As I write this, I am coming to terms with the fact that my country will be adding to the number of people affected by acts of war. Some of these will be abused in the sense of the word I used when working as a psychiatric nurse with adolescents. However being forced to flee one’s homeland and having parents and loved ones killed by bombs/missiles is also abuse.
Having got that off my chest, I can continue.
When I worked with young adults between the ages of 18-21 many of them had been abused either physically or sexually. While working at Northgate Clinic an innovative medical director supported my training in aromatherapy and massage.
My experience was that many of the young people there found massage and aromatherapy helpful in learning to love their bodies again, and learning that touch can be a positive thing. There, unlike now I always had a chaperone present with me in the room. There was something special about seeing young adults growing and learning alternatives to cutting their arms or other parts of their bodies as a way of coping with emotional problems.
I saw this happen again and again, many if not most of them learning the skills that would prevent them becoming long term users of the mental health system. This was not just down to massage and aromatherapy. The young people involved, all had individual therapy every week and group therapies of different sorts several times a week.
Essential oils I used in this environment included Bergamot, one of the best oils for depression and Jasmine which I used for emotional healing. I used many other oils depending on the exact problems and symptoms the young person presented with. As well as the massage and aromatherapy, another part of their healing was often that I was not repulsed by their bodies.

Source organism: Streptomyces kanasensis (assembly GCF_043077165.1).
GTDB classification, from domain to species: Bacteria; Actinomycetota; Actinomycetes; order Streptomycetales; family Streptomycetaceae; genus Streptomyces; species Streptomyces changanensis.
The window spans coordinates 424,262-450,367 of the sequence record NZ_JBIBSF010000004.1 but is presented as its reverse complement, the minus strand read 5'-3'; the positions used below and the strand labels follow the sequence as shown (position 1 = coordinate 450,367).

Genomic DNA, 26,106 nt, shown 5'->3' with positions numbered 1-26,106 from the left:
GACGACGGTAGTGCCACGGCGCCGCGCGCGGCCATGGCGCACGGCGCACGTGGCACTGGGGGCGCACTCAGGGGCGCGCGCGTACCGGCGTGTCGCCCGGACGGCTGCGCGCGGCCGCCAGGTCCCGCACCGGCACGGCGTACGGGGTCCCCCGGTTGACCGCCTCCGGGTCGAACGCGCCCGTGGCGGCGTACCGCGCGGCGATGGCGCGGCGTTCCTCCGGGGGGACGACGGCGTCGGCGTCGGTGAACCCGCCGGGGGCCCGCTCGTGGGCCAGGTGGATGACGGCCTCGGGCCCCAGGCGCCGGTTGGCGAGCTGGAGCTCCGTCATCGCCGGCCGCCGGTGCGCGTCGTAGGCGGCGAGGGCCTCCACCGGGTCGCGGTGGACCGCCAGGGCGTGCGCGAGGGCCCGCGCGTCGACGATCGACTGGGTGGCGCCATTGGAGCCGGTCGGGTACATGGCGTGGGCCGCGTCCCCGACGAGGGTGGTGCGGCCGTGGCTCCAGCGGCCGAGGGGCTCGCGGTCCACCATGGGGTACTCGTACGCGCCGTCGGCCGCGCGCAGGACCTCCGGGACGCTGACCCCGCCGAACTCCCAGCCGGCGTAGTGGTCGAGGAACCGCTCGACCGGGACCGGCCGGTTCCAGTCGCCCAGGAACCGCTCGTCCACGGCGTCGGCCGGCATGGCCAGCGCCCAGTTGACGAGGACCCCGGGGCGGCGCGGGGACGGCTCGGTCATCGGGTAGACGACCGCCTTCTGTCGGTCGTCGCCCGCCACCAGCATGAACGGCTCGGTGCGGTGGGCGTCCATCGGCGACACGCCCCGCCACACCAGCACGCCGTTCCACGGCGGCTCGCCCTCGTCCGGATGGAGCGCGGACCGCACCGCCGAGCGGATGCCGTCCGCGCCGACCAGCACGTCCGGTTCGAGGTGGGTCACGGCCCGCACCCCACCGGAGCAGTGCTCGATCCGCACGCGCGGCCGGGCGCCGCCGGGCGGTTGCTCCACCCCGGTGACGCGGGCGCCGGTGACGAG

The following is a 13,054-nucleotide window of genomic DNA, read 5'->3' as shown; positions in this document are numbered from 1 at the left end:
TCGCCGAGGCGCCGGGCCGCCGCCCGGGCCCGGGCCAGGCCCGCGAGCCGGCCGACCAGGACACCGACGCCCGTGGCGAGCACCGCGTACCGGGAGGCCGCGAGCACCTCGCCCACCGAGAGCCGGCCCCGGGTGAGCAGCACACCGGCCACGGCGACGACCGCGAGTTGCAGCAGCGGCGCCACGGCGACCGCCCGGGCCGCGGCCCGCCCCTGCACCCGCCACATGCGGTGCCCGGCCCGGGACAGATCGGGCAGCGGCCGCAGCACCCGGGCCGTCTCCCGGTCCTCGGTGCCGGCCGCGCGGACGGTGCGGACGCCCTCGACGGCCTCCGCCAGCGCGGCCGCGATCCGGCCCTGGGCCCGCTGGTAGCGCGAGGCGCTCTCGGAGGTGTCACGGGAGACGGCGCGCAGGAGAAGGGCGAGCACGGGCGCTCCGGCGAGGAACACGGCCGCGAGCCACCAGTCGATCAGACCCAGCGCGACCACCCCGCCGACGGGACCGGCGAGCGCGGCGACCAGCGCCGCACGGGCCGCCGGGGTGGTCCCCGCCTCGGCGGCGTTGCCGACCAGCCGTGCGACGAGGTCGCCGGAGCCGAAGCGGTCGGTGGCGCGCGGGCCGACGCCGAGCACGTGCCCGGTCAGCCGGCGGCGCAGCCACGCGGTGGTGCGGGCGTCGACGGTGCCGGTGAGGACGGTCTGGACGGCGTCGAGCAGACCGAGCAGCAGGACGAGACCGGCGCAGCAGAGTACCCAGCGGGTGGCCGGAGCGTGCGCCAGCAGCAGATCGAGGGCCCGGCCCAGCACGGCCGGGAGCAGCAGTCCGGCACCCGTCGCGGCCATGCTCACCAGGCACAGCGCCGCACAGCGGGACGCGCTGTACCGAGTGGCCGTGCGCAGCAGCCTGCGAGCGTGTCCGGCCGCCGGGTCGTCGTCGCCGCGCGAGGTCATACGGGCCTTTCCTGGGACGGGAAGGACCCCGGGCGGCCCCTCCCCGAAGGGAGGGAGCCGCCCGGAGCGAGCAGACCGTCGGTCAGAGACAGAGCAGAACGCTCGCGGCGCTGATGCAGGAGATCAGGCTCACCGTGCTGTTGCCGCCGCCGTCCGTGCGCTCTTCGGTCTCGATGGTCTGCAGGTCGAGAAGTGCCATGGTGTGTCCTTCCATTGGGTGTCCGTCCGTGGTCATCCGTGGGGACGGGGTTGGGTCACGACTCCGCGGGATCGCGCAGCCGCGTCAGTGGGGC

Many feared that others could see what had been done to them as if it were written on their foreheads, Many had been told that it was their own fault for having attractive sexual bodies. (Some had this as their reason for cutting themselves, others became anorexic believing that they could avoid becoming adults in this way.
I see some adult clients who have been through similar experiences when young. Two have said that they wished they could have accessed the type of unit where I worked when they were younger. Others have said that they were not ready to make the changes they have made till they were older.
I feel very fortunate that I have been able to be a part of so many people’s healing and that they have trusted me enough to let me help them. I am also aware that not everyone would choose the routes those I have helped have chosen. Some find a different way of coping and sadly some never really find a way of resolving what has been done to them.
I urge those who come in contact with such people to avoid judging them as whatever therapy training if any is involved, acceptance is what makes the most difference.
This brings me back to where I started. If we were better at accepting others,and previous generations in the West had been better at it, perhaps we wouldn’t now be bombing those we are unable to accept.